Modeling and Estimation of Bat Flight for Learning Robotic Joint Geometry from Potential Fields
Bender, Matthew Jacob
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In recent years, the design, fabrication, and control of robotic systems inspired by biology has gained renewed attention due to the potential improvements in efficiency, maneuverability, and adaptability with which animals interact with their environments. Motion studies of biological systems such as humans, fish, insects, birds and bats are often used as a basis for robotic system design. Often, these studies are conducted by recording natural motions of the system of interest using a few high-resolution, high-speed cameras. Such equipment enables the use of standard methods for corresponding features and producing three-dimensional reconstructions of motion. These studies are then interpreted by a designer for kinematic, dynamic, and control systems design of a robotic system. This methodology generates impressive robotic systems which imitate their biological counter parts. However, the equipment used to study motion is expensive and designer interpretation of kinematics data requires substantial time and talent, can be difficult to identify correctly, and often yields kinematic inconsistencies between the robot and biology. To remedy these issues, this dissertation leverages the use of low-cost, low-speed, low-resolution cameras for tracking bat flight and presents a methodology for automatically learning physical geometry which restricts robotic joints to a motion submanifold identified from motion capture data. To this end, we present a spatially recursive state estimator which incorporates inboard state correction for producing accurate state estimates of bat flight. Using these state estimates, we construct a Gaussian process dynamic model (GPDM) of bat flight which is the first nonlinear dimensionality reduction of flapping flight in bats. Additionally, we formulate a novel method for learning robotic joint geometry directly from the experimental observations. To do this, we leverage recent developments in learning theory which derive analytical-empirical potential energy fields for identifying an underlying motion submanifold. We use these energy fields to optimize a compliant structure around a single degree-of-freedom elbow joint and to design rigid structures around spherical joints for an entire bat wing. Validation experiments show that the learned joint geometry restricts the motion of the joints to those observed during experiment.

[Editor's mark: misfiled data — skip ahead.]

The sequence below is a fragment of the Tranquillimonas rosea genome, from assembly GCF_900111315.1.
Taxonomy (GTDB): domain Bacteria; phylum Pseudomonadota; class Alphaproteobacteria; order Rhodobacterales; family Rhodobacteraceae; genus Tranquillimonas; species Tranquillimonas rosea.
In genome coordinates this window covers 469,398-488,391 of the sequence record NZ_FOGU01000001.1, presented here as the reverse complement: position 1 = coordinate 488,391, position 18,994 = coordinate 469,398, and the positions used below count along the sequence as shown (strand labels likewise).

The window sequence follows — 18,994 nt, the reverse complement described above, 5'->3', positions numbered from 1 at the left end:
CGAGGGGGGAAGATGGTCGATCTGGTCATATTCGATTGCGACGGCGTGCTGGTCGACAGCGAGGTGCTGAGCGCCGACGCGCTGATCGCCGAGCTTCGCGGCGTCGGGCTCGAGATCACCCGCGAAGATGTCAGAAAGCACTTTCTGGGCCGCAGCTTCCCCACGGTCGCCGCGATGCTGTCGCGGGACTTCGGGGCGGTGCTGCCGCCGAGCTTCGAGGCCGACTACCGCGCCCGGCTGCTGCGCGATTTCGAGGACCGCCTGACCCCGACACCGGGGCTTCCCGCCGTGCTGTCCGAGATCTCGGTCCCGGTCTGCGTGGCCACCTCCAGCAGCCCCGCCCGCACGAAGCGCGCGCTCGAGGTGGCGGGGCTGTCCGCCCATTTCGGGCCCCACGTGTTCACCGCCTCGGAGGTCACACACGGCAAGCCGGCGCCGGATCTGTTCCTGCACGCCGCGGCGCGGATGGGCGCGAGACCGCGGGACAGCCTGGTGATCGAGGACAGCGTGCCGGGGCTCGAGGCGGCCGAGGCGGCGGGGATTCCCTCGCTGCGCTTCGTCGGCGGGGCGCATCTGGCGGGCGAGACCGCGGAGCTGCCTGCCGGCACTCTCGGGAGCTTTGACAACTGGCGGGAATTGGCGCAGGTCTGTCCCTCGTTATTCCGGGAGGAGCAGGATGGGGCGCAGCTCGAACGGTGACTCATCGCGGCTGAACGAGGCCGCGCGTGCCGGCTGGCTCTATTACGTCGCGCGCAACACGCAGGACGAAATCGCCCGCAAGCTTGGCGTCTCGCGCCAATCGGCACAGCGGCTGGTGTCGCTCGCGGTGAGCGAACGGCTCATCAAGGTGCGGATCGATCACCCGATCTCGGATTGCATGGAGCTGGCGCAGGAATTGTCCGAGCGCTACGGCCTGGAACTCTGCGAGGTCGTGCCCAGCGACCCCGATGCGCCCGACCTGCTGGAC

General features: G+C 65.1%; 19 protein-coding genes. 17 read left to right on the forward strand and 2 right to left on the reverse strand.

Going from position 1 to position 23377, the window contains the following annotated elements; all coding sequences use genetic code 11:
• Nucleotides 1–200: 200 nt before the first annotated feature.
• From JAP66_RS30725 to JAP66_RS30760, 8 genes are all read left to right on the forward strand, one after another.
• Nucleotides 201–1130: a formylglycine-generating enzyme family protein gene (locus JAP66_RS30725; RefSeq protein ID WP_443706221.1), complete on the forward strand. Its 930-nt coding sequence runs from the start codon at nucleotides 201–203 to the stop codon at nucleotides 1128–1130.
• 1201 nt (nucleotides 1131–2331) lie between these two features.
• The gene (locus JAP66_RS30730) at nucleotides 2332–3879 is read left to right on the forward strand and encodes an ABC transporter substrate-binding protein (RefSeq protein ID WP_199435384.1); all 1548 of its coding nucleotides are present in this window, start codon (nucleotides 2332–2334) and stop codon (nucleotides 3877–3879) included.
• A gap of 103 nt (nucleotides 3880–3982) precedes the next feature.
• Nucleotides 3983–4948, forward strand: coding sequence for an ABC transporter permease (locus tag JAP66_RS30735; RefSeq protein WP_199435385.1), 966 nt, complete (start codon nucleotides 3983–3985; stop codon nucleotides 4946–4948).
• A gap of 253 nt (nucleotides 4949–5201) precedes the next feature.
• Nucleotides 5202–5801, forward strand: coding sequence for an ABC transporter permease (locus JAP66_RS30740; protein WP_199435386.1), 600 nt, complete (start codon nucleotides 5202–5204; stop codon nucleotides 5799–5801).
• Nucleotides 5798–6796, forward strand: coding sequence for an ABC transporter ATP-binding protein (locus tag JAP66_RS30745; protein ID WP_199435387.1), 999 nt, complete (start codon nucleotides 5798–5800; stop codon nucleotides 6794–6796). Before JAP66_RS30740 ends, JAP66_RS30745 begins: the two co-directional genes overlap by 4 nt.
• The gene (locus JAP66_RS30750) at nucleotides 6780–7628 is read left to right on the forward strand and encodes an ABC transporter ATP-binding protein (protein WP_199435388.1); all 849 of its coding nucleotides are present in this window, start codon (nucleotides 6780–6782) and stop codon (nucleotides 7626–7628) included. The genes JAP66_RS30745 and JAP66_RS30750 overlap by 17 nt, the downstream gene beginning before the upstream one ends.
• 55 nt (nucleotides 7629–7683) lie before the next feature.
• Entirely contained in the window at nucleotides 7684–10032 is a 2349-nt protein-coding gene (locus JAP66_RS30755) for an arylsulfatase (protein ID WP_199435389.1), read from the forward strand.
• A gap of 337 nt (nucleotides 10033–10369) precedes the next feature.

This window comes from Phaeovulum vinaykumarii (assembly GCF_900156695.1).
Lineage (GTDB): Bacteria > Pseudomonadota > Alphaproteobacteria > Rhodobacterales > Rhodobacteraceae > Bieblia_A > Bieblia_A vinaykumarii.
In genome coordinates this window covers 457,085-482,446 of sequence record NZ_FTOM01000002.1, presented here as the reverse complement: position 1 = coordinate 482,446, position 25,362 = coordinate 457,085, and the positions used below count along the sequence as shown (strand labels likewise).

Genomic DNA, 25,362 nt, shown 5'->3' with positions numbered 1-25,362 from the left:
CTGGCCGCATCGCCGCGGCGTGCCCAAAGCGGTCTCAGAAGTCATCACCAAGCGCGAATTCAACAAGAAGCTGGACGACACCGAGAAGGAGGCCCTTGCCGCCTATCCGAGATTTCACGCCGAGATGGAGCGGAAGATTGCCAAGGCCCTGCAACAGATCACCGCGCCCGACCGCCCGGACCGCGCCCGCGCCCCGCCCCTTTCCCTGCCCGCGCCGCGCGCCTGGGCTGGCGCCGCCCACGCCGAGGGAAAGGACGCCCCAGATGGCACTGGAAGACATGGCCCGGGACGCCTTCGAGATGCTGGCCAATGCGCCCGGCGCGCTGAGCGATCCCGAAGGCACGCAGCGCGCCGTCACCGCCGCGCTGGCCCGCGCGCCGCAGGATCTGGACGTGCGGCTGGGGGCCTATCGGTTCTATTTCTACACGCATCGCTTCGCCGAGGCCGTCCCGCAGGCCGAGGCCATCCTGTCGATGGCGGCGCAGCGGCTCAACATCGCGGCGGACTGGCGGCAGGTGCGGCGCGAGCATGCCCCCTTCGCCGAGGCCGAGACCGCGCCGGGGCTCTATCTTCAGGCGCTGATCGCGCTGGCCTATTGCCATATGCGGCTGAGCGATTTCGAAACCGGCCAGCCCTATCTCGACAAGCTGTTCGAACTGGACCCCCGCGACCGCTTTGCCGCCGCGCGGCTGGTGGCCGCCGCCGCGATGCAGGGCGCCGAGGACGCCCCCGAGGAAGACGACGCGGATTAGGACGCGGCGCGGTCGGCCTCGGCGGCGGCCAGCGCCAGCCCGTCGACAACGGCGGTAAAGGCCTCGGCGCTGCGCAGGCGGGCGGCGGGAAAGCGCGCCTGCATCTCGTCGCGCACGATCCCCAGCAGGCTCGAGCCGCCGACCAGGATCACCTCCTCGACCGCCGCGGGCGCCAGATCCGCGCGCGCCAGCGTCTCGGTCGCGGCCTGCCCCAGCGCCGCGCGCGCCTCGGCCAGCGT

- Doctoral Dissertations